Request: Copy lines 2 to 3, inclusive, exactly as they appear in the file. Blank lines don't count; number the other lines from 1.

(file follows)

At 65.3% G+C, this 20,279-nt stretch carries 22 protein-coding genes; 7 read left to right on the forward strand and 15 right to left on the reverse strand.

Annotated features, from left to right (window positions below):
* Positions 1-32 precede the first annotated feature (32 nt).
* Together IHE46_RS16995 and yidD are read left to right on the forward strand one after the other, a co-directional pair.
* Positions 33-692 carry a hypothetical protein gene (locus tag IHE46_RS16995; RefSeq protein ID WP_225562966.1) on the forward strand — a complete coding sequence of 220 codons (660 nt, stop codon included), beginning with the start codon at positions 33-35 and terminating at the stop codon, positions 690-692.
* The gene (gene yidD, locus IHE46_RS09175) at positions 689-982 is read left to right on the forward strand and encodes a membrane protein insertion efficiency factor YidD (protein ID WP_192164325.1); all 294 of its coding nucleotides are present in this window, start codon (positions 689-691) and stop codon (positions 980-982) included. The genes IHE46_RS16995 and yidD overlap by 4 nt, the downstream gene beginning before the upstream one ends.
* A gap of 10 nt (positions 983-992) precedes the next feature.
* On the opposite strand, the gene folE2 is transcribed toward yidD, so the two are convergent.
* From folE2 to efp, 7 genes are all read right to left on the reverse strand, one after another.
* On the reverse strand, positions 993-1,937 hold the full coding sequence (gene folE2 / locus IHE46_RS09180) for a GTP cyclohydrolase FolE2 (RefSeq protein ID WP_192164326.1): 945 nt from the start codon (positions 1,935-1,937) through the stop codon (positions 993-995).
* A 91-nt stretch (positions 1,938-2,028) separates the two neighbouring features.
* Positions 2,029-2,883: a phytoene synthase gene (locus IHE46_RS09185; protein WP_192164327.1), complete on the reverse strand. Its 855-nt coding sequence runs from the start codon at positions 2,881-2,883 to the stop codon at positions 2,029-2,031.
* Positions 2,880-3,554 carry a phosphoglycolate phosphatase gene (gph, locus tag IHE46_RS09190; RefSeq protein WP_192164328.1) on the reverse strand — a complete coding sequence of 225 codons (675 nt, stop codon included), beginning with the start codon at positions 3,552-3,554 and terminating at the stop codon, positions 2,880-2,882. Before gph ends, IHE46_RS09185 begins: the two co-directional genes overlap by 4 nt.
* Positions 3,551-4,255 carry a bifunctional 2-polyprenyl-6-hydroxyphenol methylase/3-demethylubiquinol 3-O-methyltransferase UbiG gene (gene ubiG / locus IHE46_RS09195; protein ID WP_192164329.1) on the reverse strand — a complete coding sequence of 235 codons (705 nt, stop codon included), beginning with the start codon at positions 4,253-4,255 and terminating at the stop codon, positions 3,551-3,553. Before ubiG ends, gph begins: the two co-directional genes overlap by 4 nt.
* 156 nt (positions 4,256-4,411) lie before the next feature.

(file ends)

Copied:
Annotated features, from left to right (window positions below):
* Positions 1-32 precede the first annotated feature (32 nt).